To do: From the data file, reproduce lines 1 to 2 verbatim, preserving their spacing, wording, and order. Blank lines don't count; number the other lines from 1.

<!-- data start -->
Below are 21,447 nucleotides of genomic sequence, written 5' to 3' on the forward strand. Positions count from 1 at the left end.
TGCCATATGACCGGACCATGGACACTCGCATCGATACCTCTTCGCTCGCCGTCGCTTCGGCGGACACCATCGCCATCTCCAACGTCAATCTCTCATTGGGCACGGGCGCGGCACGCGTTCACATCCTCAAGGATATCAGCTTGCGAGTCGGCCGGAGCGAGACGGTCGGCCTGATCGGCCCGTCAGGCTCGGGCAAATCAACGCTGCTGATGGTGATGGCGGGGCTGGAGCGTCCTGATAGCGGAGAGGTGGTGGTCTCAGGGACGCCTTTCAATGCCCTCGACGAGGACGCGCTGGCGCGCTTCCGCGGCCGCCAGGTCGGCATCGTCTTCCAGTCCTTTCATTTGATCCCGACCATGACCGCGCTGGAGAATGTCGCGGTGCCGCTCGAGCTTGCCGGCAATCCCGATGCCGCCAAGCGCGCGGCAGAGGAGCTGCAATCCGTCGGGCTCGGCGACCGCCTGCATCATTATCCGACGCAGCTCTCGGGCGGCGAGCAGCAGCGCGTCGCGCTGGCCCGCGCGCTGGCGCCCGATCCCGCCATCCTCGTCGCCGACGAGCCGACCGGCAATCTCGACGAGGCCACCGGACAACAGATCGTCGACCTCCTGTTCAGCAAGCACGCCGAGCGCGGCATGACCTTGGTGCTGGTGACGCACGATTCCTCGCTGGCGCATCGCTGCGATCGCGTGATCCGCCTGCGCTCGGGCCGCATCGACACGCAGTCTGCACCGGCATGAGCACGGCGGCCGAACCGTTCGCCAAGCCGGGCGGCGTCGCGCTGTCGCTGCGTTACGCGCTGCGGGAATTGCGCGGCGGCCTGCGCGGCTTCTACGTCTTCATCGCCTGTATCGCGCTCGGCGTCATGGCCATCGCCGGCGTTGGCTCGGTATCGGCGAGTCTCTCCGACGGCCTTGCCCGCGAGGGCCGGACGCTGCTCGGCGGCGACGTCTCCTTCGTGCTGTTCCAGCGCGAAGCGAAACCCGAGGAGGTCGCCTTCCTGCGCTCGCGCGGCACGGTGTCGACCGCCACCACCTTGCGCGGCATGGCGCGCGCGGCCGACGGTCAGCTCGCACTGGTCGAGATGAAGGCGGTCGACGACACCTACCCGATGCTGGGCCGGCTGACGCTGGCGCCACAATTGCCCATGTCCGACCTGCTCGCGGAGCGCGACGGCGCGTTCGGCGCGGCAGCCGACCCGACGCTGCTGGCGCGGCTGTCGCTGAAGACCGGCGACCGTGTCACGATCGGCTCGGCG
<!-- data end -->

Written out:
Below are 21,447 nucleotides of genomic sequence, written 5' to 3' on the forward strand. Positions count from 1 at the left end.
TGCCATATGACCGGACCATGGACACTCGCATCGATACCTCTTCGCTCGCCGTCGCTTCGGCGGACACCATCGCCATCTCCAACGTCAATCTCTCATTGGGCACGGGCGCGGCACGCGTTCACATCCTCAAGGATATCAGCTTGCGAGTCGGCCGGAGCGAGACGGTCGGCCTGATCGGCCCGTCAGGCTCGGGCAAATCAACGCTGCTGATGGTGATGGCGGGGCTGGAGCGTCCTGATAGCGGAGAGGTGGTGGTCTCAGGGACGCCTTTCAATGCCCTCGACGAGGACGCGCTGGCGCGCTTCCGCGGCCGCCAGGTCGGCATCGTCTTCCAGTCCTTTCATTTGATCCCGACCATGACCGCGCTGGAGAATGTCGCGGTGCCGCTCGAGCTTGCCGGCAATCCCGATGCCGCCAAGCGCGCGGCAGAGGAGCTGCAATCCGTCGGGCTCGGCGACCGCCTGCATCATTATCCGACGCAGCTCTCGGGCGGCGAGCAGCAGCGCGTCGCGCTGGCCCGCGCGCTGGCGCCCGATCCCGCCATCCTCGTCGCCGACGAGCCGACCGGCAATCTCGACGAGGCCACCGGACAACAGATCGTCGACCTCCTGTTCAGCAAGCACGCCGAGCGCGGCATGACCTTGGTGCTGGTGACGCACGATTCCTCGCTGGCGCATCGCTGCGATCGCGTGATCCGCCTGCGCTCGGGCCGCATCGACACGCAGTCTGCACCGGCATGAGCACGGCGGCCGAACCGTTCGCCAAGCCGGGCGGCGTCGCGCTGTCGCTGCGTTACGCGCTGCGGGAATTGCGCGGCGGCCTGCGCGGCTTCTACGTCTTCATCGCCTGTATCGCGCTCGGCGTCATGGCCATCGCCGGCGTTGGCTCGGTATCGGCGAGTCTCTCCGACGGCCTTGCCCGCGAGGGCCGGACGCTGCTCGGCGGCGACGTCTCCTTCGTGCTGTTCCAGCGCGAAGCGAAACCCGAGGAGGTCGCCTTCCTGCGCTCGCGCGGCACGGTGTCGACCGCCACCACCTTGCGCGGCATGGCGCGCGCGGCCGACGGTCAGCTCGCACTGGTCGAGATGAAGGCGGTCGACGACACCTACCCGATGCTGGGCCGGCTGACGCTGGCGCCACAATTGCCCATGTCCGACCTGCTCGCGGAGCGCGACGGCGCGTTCGGCGCGGCAGCCGACCCGACGCTGCTGGCGCGGCTGTCGCTGAAGACCGGCGACCGTGTCACGATCGGCTCGGCG